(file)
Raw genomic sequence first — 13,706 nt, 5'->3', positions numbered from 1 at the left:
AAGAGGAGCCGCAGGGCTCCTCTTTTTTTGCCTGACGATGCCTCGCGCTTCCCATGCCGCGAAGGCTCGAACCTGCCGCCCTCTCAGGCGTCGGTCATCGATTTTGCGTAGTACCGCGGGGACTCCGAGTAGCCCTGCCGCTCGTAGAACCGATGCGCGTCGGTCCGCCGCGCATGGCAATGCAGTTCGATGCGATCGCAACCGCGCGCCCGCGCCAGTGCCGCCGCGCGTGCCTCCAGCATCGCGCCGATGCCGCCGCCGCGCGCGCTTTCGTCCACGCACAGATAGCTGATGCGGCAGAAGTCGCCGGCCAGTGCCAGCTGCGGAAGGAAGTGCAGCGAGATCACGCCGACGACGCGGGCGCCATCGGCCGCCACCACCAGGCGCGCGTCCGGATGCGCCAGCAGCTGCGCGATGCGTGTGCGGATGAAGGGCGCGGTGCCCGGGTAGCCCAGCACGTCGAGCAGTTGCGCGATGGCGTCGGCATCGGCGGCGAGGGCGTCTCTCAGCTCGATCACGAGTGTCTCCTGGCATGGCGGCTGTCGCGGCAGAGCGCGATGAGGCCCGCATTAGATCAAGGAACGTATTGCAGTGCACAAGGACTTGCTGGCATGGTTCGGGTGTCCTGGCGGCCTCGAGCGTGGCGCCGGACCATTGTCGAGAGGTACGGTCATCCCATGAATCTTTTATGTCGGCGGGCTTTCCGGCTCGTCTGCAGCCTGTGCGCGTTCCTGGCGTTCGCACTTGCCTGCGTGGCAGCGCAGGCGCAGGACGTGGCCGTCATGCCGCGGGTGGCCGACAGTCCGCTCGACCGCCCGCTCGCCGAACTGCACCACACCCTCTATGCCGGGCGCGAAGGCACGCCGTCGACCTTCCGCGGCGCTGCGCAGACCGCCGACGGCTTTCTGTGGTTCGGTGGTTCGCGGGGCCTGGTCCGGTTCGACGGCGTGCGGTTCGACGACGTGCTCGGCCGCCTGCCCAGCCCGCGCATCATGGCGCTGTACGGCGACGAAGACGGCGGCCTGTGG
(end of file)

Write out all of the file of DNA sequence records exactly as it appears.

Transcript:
Raw genomic sequence first — 13,706 nt, 5'->3', positions numbered from 1 at the left:
AAGAGGAGCCGCAGGGCTCCTCTTTTTTTGCCTGACGATGCCTCGCGCTTCCCATGCCGCGAAGGCTCGAACCTGCCGCCCTCTCAGGCGTCGGTCATCGATTTTGCGTAGTACCGCGGGGACTCCGAGTAGCCCTGCCGCTCGTAGAACCGATGCGCGTCGGTCCGCCGCGCATGGCAATGCAGTTCGATGCGATCGCAACCGCGCGCCCGCGCCAGTGCCGCCGCGCGTGCCTCCAGCATCGCGCCGATGCCGCCGCCGCGCGCGCTTTCGTCCACGCACAGATAGCTGATGCGGCAGAAGTCGCCGGCCAGTGCCAGCTGCGGAAGGAAGTGCAGCGAGATCACGCCGACGACGCGGGCGCCATCGGCCGCCACCACCAGGCGCGCGTCCGGATGCGCCAGCAGCTGCGCGATGCGTGTGCGGATGAAGGGCGCGGTGCCCGGGTAGCCCAGCACGTCGAGCAGTTGCGCGATGGCGTCGGCATCGGCGGCGAGGGCGTCTCTCAGCTCGATCACGAGTGTCTCCTGGCATGGCGGCTGTCGCGGCAGAGCGCGATGAGGCCCGCATTAGATCAAGGAACGTATTGCAGTGCACAAGGACTTGCTGGCATGGTTCGGGTGTCCTGGCGGCCTCGAGCGTGGCGCCGGACCATTGTCGAGAGGTACGGTCATCCCATGAATCTTTTATGTCGGCGGGCTTTCCGGCTCGTCTGCAGCCTGTGCGCGTTCCTGGCGTTCGCACTTGCCTGCGTGGCAGCGCAGGCGCAGGACGTGGCCGTCATGCCGCGGGTGGCCGACAGTCCGCTCGACCGCCCGCTCGCCGAACTGCACCACACCCTCTATGCCGGGCGCGAAGGCACGCCGTCGACCTTCCGCGGCGCTGCGCAGACCGCCGACGGCTTTCTGTGGTTCGGTGGTTCGCGGGGCCTGGTCCGGTTCGACGGCGTGCGGTTCGACGACGTGCTCGGCCGCCTGCCCAGCCCGCGCATCATGGCGCTGTACGGCGACGAAGACGGCGGCCTGTGG